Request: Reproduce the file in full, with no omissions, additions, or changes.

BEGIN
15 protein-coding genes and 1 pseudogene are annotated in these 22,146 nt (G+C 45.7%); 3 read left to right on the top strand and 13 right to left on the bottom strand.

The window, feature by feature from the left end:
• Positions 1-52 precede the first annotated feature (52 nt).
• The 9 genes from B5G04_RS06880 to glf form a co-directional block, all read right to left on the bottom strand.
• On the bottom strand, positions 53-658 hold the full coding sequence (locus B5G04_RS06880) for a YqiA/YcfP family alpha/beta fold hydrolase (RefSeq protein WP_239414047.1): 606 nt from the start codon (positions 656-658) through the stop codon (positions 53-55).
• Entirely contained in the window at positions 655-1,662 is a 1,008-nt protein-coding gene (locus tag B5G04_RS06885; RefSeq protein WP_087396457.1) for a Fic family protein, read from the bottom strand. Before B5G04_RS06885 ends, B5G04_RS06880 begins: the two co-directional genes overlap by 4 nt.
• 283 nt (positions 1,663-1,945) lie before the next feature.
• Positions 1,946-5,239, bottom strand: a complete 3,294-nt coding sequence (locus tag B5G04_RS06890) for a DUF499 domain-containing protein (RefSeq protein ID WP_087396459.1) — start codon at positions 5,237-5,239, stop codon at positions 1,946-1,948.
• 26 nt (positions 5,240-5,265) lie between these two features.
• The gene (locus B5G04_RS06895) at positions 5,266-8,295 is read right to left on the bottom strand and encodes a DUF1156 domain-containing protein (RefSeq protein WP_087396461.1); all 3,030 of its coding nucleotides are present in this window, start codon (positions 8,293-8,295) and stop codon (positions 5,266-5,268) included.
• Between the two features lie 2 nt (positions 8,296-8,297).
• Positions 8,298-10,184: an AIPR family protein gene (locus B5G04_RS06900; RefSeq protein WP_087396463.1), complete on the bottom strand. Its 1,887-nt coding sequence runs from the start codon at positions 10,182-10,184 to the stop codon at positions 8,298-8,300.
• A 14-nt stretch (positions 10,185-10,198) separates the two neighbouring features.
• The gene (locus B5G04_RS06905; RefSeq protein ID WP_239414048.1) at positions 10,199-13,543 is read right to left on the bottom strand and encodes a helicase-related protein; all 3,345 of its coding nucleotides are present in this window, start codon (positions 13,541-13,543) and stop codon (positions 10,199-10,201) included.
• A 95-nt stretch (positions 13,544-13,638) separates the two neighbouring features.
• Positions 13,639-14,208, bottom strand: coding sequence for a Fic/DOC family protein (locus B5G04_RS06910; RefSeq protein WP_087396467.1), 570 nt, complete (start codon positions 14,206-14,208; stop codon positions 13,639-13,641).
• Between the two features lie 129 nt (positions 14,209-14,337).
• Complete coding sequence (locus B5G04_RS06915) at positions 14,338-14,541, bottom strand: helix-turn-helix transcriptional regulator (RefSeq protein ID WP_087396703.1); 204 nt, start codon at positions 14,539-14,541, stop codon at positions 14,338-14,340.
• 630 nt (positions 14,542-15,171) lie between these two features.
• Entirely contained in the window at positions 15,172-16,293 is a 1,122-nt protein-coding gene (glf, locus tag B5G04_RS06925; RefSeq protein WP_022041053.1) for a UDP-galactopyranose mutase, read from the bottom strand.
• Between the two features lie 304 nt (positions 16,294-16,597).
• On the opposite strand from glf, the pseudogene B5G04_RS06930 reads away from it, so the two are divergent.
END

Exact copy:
15 protein-coding genes and 1 pseudogene are annotated in these 22,146 nt (G+C 45.7%); 3 read left to right on the top strand and 13 right to left on the bottom strand.

The window, feature by feature from the left end:
• Positions 1-52 precede the first annotated feature (52 nt).
• The 9 genes from B5G04_RS06880 to glf form a co-directional block, all read right to left on the bottom strand.
• On the bottom strand, positions 53-658 hold the full coding sequence (locus B5G04_RS06880) for a YqiA/YcfP family alpha/beta fold hydrolase (RefSeq protein WP_239414047.1): 606 nt from the start codon (positions 656-658) through the stop codon (positions 53-55).
• Entirely contained in the window at positions 655-1,662 is a 1,008-nt protein-coding gene (locus tag B5G04_RS06885; RefSeq protein WP_087396457.1) for a Fic family protein, read from the bottom strand. Before B5G04_RS06885 ends, B5G04_RS06880 begins: the two co-directional genes overlap by 4 nt.
• 283 nt (positions 1,663-1,945) lie before the next feature.
• Positions 1,946-5,239, bottom strand: a complete 3,294-nt coding sequence (locus tag B5G04_RS06890) for a DUF499 domain-containing protein (RefSeq protein ID WP_087396459.1) — start codon at positions 5,237-5,239, stop codon at positions 1,946-1,948.
• 26 nt (positions 5,240-5,265) lie between these two features.
• The gene (locus B5G04_RS06895) at positions 5,266-8,295 is read right to left on the bottom strand and encodes a DUF1156 domain-containing protein (RefSeq protein WP_087396461.1); all 3,030 of its coding nucleotides are present in this window, start codon (positions 8,293-8,295) and stop codon (positions 5,266-5,268) included.
• Between the two features lie 2 nt (positions 8,296-8,297).
• Positions 8,298-10,184: an AIPR family protein gene (locus B5G04_RS06900; RefSeq protein WP_087396463.1), complete on the bottom strand. Its 1,887-nt coding sequence runs from the start codon at positions 10,182-10,184 to the stop codon at positions 8,298-8,300.
• A 14-nt stretch (positions 10,185-10,198) separates the two neighbouring features.
• The gene (locus B5G04_RS06905; RefSeq protein ID WP_239414048.1) at positions 10,199-13,543 is read right to left on the bottom strand and encodes a helicase-related protein; all 3,345 of its coding nucleotides are present in this window, start codon (positions 13,541-13,543) and stop codon (positions 10,199-10,201) included.
• A 95-nt stretch (positions 13,544-13,638) separates the two neighbouring features.
• Positions 13,639-14,208, bottom strand: coding sequence for a Fic/DOC family protein (locus B5G04_RS06910; RefSeq protein WP_087396467.1), 570 nt, complete (start codon positions 14,206-14,208; stop codon positions 13,639-13,641).
• Between the two features lie 129 nt (positions 14,209-14,337).
• Complete coding sequence (locus B5G04_RS06915) at positions 14,338-14,541, bottom strand: helix-turn-helix transcriptional regulator (RefSeq protein ID WP_087396703.1); 204 nt, start codon at positions 14,539-14,541, stop codon at positions 14,338-14,340.
• 630 nt (positions 14,542-15,171) lie between these two features.
• Entirely contained in the window at positions 15,172-16,293 is a 1,122-nt protein-coding gene (glf, locus tag B5G04_RS06925; RefSeq protein WP_022041053.1) for a UDP-galactopyranose mutase, read from the bottom strand.
• Between the two features lie 304 nt (positions 16,294-16,597).
• On the opposite strand from glf, the pseudogene B5G04_RS06930 reads away from it, so the two are divergent.